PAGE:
We'll help you find the right solution for your needs
Does this sound like your topic?
Hi, I have been dealing with DirectEnergySolar for installing solar panels to my home since last December. I purchased products & services from them last October and I had countless problems with them since the installation date. I was almost goi...
As an owner of a recent solar panel system, I am horrified to hear this. But this is for employment law questions, and this is more of a consumer law issue. Good luck!See question
I was blowing insulation in a customer's attic for the company that I work for and I accidentally broke the drywall on the ceiling. Now my employer is trying to deduct the cost of repairs to the customer's house from my paycheck.
Your employer cannot deduct these monies without your authorization, and even if you concede the damage and allow for the charge, your employer certainly cannot deduct these monies resulting in you earning less then the minimum wage.See question
My friend is an African American lady, that was hired by a manager at a restaurant.However, the owner of that restaurant was not aware that a black person was hired.All the wait staff at the restaurant are white, allot of them less qualified than ...
To paraphrase a famous quote, "the only thing necessary for the triumph of evil is for good people to do nothing." Your friend should sue if she feels that she was discriminated against. An employment lawyer will help her navigate the process. (Also, restaurant managers are VERY hard to find so the manager may not get fired, after all - your friend and her lawyer are more likely to be the source of ire than the manager who hired her).See question
Took a leave of absence for my husband. After the surgery I was able to come back. They, job, said they were investigate me on comments from employees. I was out of work for one month, this was a store I was in for only one month before I was fir...
This is an issue that falls under the Federal Family Medical Leave Act. You can review the US Department of Labor's website for more information, or contact a knowledgeable and experienced employment lawyer. You may have a "FMLA" claim. Good luck!See question
My employer has a rule that all pay is confidential and you can be fired for talking about how much you make. We're a call center and I'm in the quality control department. I'm pretty sure this is illegal, but I'm pretty sure if I get found out ...
Merely maintaining that policy (and of course ENFORCING) that policy is a violation of the National Labor Relations Act. You may file a charge with the National Labor Relations Board (NLRB) if you are fired for violating that rule. If they concoct some other alleged reason why you were fired, the NLRB will sort that out to determine whether their reason is false/pretext.See question
I am in a new position with my current employer. My job and duty description changed from managerial to non-managerial/non-supervisory. I am in a technical position, and required to work production, including completing a daily production report...
I think you are on to something... but it is possible that your co-workers are similarly exempt but treated as nonexempt for some reason (paid by the hour). You need to talk with a knowledgeable lawyer who is experienced in wage/hour matters. You should also track your time using the US Department of Labor's time-tracking "app" - very useful in the event your employer is not monitoring your hours.See question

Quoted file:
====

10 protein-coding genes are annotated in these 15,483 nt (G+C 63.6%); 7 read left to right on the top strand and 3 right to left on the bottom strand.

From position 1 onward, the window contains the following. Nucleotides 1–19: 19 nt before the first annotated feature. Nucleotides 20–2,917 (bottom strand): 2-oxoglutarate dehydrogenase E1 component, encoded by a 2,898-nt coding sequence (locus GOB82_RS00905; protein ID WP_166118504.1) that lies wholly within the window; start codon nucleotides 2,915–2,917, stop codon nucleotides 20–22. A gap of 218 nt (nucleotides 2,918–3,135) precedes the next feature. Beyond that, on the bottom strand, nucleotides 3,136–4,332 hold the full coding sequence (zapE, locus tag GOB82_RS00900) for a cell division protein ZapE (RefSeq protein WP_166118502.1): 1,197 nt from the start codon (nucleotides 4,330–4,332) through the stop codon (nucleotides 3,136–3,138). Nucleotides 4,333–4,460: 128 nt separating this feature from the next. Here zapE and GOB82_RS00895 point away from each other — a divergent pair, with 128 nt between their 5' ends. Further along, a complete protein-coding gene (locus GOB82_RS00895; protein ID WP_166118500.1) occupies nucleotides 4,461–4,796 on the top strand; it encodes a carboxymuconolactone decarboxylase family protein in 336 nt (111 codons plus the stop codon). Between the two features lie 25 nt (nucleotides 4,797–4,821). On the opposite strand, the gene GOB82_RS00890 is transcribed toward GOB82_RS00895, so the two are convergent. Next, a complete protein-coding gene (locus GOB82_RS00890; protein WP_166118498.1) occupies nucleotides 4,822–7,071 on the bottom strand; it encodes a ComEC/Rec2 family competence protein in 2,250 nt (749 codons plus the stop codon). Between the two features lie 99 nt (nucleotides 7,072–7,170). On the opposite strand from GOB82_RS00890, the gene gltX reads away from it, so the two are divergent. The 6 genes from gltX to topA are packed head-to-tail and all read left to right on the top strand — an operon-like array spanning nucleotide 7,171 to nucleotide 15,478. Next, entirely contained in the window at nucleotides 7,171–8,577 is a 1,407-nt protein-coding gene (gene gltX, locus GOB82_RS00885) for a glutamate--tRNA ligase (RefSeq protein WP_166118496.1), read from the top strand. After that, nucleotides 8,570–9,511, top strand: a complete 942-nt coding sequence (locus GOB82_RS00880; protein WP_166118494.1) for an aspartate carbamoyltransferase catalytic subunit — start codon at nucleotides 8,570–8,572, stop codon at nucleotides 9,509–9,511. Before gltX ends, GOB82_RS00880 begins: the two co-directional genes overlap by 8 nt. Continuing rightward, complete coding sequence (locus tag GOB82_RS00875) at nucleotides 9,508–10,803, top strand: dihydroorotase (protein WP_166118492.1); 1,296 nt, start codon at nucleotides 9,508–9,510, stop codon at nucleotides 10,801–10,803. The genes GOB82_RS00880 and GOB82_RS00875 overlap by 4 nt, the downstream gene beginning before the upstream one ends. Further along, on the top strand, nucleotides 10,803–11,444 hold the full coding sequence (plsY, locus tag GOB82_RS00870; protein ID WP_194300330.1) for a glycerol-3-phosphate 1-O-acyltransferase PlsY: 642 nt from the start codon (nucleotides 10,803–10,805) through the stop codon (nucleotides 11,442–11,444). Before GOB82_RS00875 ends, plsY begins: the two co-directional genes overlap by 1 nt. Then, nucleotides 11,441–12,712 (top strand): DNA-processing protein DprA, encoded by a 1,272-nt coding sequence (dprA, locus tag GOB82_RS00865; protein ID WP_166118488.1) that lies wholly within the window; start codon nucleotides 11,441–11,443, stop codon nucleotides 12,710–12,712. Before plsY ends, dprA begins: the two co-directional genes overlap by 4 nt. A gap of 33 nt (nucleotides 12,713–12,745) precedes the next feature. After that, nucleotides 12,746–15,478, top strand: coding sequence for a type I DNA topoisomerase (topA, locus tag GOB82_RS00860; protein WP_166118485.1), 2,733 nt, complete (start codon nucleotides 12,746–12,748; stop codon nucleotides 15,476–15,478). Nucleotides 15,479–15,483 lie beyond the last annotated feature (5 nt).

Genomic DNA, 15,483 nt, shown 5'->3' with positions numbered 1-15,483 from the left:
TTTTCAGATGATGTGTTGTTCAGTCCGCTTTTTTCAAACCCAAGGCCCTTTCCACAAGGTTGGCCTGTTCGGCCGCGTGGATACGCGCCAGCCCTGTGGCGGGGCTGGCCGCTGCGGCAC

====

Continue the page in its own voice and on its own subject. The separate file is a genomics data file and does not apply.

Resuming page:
My husband works for a site utilities company who has decided not to pay him for travel time to their jobsite an hour and a half away from their office, even though he is on the clock and in a company vehicle. He is a truck driver, but they have h...
As a general proposition, travel time from the office to work site is compensable, at least for purposes of overtime computation. However, if he is driving or a passenger in a vehicle weighing more than 10,000 pounds, then he may be exempt from overtime and the employer would not have to count (or pay) for this time for purposes of overtime. (If the time spent working and traveling totals less than 40 hours per week, then the employer can refuse to pay for the time but that must be explained in advance).See question
I am a cook at a moose Lodge. Went to work and a gas and fire company was working on equipment. Lit flat top grill but never checked it. I go to light grill not knowing they hadn't checked it and flamed burst out about 4 ft. My hair and face were ...
This is an issue for a worker's compensation attorney. In my view, employment lawyers may handle worker's compensation cases, but generally do not.See question
I work 80 hours a week, plus a total of 20 hours overtime. This is how my employer breaks down my pay: 90 hours@ regular pay of 13.35 10 hours@ half regular pay of 6.67 Is this legal? Why isn't all my overtime hours at the 1.5 regular pay rate?
Assuming you are not exempt, then this would appear to be an illegal pay scheme. However, to accurately count your overtime, you need to know how many hours in a SINGLE work week - as the FLSA takes a single work week and not an average of 80 hours bi-weekly (or even worse, bi-monthly).
Failure to properly pay overtime can result in an employer being responsible for "liquidated" or double damages. So, if your employer owes you $5k, they owe another $5k. Additionally, they owe you your attorneys' fees (reasonable # of hours spent by your attorney at a reasonable rate). You should not, for that reason, agree to pay an attorney to recover your unpaid overtime nor agree to pay a PERCENTAGE. Talk with someone who has experience in these cases, not just someone new to the game. You may also report this to the US Department of Labor, although I do not know how long an investigation may take on their part.
Howard Hoffman, Esq.